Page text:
BCVA welcomes the news from the Graduate and Employer Survey for 2019 that 95 per cent of surveyed graduates reported being happy with their chosen course and that two-thirds believe their degree helped their proficiency in decision making.
Both newly qualified vets and employers participated in the second national survey on graduate competency conducted by the Veterinary Schools Council (VSC) in collaboration with the RCVS. The data illustrates current perceptions of recent graduate competency and BCVA believes the outcomes demonstrate that there is a vital role for veterinary associations to help both vet and employers.
“I was delighted to see that graduates still retain a passion for animal welfare and veterinary science after graduation” says Nikki Hopkins, BCVA President. “There’s so much in this survey to be positive about, and some really useful data that clearly illustrates a role for membership organisations, like BCVA, in providing the kind of CPD that new vets need to build confidence and apply the practical and communication skills that employers across our sector say they are looking for.
“As veterinary leaders – many in practice like myself, but also from a cross section of the profession - we have a vital role in helping build confidence and skills in graduates, because we understand their needs and also the needs of the practice and our clients.”
Communication & Decision Making
The survey shows that graduates consider themselves confident communicators, particularly in their relationships with colleagues. Yet a percentage of employers, whilst impressed with record keeping, felt there was room for improvement, with “20% disagreeing or strongly disagreeing that their new employee demonstrated effective and respective interpersonal interactions.”
Some employers had identified that their newly qualified staff struggle to “contextually fit a decision to a client” in order to provide “cost-limited treatment that compromised the gold standard, fully investigative model taught at university.”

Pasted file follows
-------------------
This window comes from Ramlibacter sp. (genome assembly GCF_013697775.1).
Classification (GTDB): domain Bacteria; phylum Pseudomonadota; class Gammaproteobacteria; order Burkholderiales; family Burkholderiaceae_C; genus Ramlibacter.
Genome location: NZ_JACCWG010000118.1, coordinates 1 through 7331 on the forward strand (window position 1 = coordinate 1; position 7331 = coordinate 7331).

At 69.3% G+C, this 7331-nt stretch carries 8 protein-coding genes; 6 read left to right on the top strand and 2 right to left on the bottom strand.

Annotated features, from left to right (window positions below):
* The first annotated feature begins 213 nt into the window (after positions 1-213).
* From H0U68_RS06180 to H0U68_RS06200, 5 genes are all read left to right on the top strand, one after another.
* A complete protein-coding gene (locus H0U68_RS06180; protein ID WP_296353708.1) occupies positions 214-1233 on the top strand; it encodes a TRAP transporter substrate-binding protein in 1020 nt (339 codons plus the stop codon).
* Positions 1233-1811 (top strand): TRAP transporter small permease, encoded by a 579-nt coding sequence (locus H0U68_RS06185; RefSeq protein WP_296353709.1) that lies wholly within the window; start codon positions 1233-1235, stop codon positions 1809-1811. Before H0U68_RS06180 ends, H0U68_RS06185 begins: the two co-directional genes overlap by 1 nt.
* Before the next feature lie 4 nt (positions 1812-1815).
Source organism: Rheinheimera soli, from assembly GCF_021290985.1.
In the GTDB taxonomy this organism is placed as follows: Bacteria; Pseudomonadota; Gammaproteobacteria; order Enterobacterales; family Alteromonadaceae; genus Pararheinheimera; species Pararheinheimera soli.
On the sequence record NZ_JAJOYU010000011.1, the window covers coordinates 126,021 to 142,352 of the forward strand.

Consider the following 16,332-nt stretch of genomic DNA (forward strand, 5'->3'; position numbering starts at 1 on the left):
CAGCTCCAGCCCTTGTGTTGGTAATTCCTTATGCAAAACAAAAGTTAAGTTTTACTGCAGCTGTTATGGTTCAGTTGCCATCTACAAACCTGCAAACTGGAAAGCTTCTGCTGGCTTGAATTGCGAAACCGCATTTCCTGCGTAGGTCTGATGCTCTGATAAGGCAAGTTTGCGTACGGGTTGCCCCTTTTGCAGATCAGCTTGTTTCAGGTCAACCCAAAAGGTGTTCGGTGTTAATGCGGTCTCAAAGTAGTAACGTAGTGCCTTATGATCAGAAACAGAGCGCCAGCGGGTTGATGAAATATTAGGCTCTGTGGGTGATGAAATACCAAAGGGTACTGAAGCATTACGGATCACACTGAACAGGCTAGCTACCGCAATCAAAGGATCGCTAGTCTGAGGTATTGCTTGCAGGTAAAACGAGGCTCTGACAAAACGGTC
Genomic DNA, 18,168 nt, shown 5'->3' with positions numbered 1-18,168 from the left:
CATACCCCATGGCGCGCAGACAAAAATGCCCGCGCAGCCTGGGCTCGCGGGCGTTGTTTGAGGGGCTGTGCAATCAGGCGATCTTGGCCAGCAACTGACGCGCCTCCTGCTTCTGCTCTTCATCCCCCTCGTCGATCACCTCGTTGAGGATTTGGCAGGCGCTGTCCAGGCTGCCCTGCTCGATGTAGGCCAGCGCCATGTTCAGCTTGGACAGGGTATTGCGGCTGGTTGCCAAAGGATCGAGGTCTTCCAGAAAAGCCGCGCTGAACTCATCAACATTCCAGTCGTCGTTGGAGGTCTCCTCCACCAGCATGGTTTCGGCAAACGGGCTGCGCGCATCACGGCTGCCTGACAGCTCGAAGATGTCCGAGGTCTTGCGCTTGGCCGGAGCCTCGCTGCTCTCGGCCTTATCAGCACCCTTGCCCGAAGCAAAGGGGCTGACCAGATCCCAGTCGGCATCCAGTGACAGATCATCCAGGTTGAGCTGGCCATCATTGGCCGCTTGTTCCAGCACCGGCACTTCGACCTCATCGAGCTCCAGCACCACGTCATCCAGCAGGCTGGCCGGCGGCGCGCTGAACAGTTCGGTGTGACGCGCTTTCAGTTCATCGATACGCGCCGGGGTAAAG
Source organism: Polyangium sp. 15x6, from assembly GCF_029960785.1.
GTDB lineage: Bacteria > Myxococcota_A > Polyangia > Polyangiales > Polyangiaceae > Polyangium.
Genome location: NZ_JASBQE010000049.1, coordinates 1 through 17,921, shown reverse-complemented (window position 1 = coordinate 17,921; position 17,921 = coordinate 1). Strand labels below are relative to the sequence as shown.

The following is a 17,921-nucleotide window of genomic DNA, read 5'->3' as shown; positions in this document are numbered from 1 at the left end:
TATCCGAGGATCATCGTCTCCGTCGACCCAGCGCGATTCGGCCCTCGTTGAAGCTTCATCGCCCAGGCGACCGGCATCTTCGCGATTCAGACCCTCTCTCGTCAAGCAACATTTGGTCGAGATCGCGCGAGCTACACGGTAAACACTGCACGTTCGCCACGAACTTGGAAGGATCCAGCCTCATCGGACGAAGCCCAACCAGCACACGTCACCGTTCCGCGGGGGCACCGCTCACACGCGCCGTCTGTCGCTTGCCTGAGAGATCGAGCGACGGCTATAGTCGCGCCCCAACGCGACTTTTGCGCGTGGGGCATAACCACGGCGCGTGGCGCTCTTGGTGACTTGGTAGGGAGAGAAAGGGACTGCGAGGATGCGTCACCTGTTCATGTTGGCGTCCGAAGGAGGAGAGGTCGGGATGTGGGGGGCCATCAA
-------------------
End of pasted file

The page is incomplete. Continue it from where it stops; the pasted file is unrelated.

“Of course, many of these skills come with experience” says Nikki Hopkins, “but communication and decision making are also about confidence, and new graduate support offered by a membership association can help with that. It is why BCVA held its New Graduate Weekend in Cardiff last year – which was well-received and something we will look to continue after the restrictions imposed by the pandemic. We have made a commitment to expand our new graduate resources this year, because we owe it to our new colleagues and to our own practices and veterinary businesses to build confidence and develop practical skills in recent graduates.”
EMS – getting the experience
Four fifths of those surveyed agreed or strongly agreed that EMS had prepared them for entering the workforce. This can be a challenge for students looking for farm animal placements, and why BCVA has recently undertaken a campaign within its membership to develop a database of practices who will welcome EMS student placements.
“EMS is an important part of your clinical years, and it’s important to recognise that this has not been possible for many of the 2020 cohort and is also affecting those due to graduate in 2021” says Nikki Hopkins. “However, once the restrictions of lockdown have been lifted, I hope more practices consider opening their doors and showing students what everyday life in practice looks like, as well as giving them appropriate opportunities to develop their technical and practical skills. The BCVA database helps connects practice owners with potential cattle vets, and it will be a vital tool in helping bring graduates into farm practice.”
BCVA will be launching its expanded programme for final year students and newly qualified vets later this year. The aim will be to support those starting out as farm vets and to demonstrate the breadth of opportunity to work across the sector - in practice, in academia and in industry.
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